DRIVING A BETTER BANKING EXPERIENCE 

Alison Esse, Co-founder and Director at culture change consultancy The Storytellers

Alison Esse
Alison Esse

Financial Services was once an industry focused on the customer, where people would regularly visit their branch and where the bank manager knew them by name. It is now a world of on-demand internet banking, apps, and easy-switch accounts. Challenger banks offering more personal, accessible, innovative services are capturing the attention of consumers, ensuring that offering a truly personal service remains key to customer loyalty for financial services firms.

Indeed, our recent research, ‘Two Years’ Warning: The Customer Centricity Crisis’, found that 93 per cent of people working in this sector are trying to drive a better experience for their customers. Shockingly, nearly three quarters (71 per cent) of leaders believe their company won’t survive beyond the next two years unless they focus on customers. For four in five (84 per cent) commitment to customers is their top business priority, but more needs to be done to put this intention into practice.

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Of course, leaders know customer centricity is crucial, but don’t seem to realise the role of employees in making this happen. One in four (25 per cent) admit they don’t trust their teams to always do the right things by customers. But, how can they expect employees to work at their best if they’re held back from achieving their goals? We found a lack of leadership (39 per cent), unclear internal communications (47 per cent) and international footprints (52 per cent) all named by financial services employees as significant barriers to meeting customer needs.

The good news is that although financial services industry has an unfair reputation of being stuck in its ways, it is filled with passionate and intelligent employees keen to put the employee first – if they’re enabled to do so. Change needs to happen, and quickly. If employees feel ownership of change, and understand the journey that their company needs to take, success is far more likely to follow. So how can leaders go about making this a reality?

  1. Craft a clear and compelling business story

Putting the customer at the heart of the business journey unites employees and leaders alike behind one purpose and vision, and allows them to understand the role they can play. Define this narrative, write it down, and tell it widely across the business. This way, every team member has a consistent reference point for their actions.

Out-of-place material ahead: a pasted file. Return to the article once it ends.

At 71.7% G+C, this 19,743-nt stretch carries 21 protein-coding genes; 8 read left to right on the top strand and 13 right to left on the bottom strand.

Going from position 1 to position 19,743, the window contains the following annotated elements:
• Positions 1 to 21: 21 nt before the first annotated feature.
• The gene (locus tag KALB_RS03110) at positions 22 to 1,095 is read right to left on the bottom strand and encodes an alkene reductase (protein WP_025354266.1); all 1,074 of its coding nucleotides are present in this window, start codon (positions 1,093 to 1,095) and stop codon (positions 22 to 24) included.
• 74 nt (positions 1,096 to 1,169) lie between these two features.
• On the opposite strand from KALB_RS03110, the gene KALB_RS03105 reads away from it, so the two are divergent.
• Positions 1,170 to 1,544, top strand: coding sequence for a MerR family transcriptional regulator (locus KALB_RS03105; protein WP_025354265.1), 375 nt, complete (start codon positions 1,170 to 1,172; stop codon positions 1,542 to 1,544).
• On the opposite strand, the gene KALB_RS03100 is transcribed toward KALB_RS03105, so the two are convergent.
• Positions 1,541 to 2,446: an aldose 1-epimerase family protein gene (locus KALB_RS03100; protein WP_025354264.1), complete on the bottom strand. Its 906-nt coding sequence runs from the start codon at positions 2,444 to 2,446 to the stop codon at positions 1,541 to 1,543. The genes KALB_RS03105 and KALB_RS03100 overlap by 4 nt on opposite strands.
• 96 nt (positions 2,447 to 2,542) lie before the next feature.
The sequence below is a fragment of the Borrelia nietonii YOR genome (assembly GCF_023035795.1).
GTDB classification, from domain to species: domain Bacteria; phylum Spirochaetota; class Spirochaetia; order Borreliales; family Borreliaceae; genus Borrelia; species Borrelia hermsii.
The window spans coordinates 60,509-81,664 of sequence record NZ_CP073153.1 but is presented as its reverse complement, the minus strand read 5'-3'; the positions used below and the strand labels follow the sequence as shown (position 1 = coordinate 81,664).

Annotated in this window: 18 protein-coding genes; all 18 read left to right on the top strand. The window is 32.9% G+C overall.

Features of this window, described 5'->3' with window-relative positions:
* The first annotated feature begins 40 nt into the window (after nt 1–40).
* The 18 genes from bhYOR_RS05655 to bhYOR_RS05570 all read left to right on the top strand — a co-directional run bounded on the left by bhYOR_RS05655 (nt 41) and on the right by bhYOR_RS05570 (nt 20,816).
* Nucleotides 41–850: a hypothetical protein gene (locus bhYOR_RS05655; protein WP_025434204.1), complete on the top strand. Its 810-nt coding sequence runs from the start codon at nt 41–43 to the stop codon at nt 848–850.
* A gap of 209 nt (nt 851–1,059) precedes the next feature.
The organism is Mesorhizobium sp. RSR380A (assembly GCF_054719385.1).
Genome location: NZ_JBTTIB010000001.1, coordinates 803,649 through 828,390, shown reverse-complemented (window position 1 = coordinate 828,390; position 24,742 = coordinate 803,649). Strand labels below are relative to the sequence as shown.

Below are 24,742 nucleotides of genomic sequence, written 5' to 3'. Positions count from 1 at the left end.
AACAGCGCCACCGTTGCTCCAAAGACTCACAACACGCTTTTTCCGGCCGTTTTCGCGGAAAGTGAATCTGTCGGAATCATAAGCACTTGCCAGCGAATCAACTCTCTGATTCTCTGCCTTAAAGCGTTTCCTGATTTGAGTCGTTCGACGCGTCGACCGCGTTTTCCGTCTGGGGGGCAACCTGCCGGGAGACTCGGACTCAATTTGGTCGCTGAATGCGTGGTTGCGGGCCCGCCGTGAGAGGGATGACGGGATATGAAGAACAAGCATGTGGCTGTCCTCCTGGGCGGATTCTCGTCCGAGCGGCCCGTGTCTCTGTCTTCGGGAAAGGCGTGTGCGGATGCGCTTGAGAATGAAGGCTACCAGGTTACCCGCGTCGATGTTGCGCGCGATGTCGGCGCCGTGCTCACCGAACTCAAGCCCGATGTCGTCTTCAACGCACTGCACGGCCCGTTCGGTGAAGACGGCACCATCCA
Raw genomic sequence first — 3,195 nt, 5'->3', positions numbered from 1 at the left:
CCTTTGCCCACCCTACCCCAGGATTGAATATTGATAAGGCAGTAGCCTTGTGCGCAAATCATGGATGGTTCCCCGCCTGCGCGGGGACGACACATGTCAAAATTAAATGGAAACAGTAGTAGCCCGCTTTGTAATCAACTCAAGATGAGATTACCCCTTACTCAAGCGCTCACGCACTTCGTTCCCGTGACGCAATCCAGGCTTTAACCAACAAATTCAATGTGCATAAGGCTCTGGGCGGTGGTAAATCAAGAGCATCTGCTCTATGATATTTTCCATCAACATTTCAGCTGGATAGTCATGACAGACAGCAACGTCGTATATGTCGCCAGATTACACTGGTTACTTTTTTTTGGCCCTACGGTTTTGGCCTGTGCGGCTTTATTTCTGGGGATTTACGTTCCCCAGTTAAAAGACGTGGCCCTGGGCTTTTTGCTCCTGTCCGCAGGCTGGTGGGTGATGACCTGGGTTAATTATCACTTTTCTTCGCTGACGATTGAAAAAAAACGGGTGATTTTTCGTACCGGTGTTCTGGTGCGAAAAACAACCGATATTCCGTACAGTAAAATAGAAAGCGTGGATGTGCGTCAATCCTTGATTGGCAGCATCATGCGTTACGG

1. Encourage leaders to champion the journey

Establishing role models across the company can help reinforce customer-centric behaviours. Coach leaders to model the necessary behaviours, and encourage them to act as a point of contact for others’ queries in achieving these goals. What leaders think, say and do creates an underlying narrative in every organisation that affects how employees act and behave – and if employees think their leader only cares about profit margins, can you really expect their focus to be on the customer?

  1. Share emotionally moving stories from customers

‘Making it real’ for those team members who are removed from day-to-day client contact can be difficult. To get cross-functional teams on board and working towards a common goal, identify stories that illustrate the consequences of employees’ actions on the end user. Stories have a profound effect on the mindsets and behaviours of employees – helping them to envisage how their every action has an impact.

  1. Inspire and empower employees to act

Every employee will have their own idea of what it means to put the customer first, and it’s up to leaders to empower their people to channel their efforts in the most appropriate way. Create a shared language that everyone understands to describe the company’s purpose, and tell memorable stories from those who demonstrate these behaviours to inspire other employees to follow their example. Every employee needs to be able to see their role in the narrative, and feel comfortable in exhibiting the behaviours that will help build trust and customer loyalty.

  1. Plan for, create and celebrate belief-building success stories

During times of change, if employees don’t believe the change will have a real impact, or understand the reasoning behind it, they can feel left behind, alienated or even resist it. Show that genuine change is taking place and the positive effect it’s having on them and, most importantly, the customer. Throughout the process, identify and share stories of success and progress that link back to your narrative – and demonstrate how these apply to both the individual and the wider organisation.

  1. Look out and listen for obstacles

What’s stopping your employees being customer-centric? You might think you know, but the simplest way to check is to ask. Share the responses of the struggles employees face, and your strategy for improving these for the whole. If you don’t have the systems, structures or skills within the company to overcome challenges to change, it’s time to build them – out in the open.

For more on the customer centricity challenges facing financial services, and how to use stories to overcome these, please do read the report in full ‘Two Year’s Warning: The Customer Centricity Crisis’.

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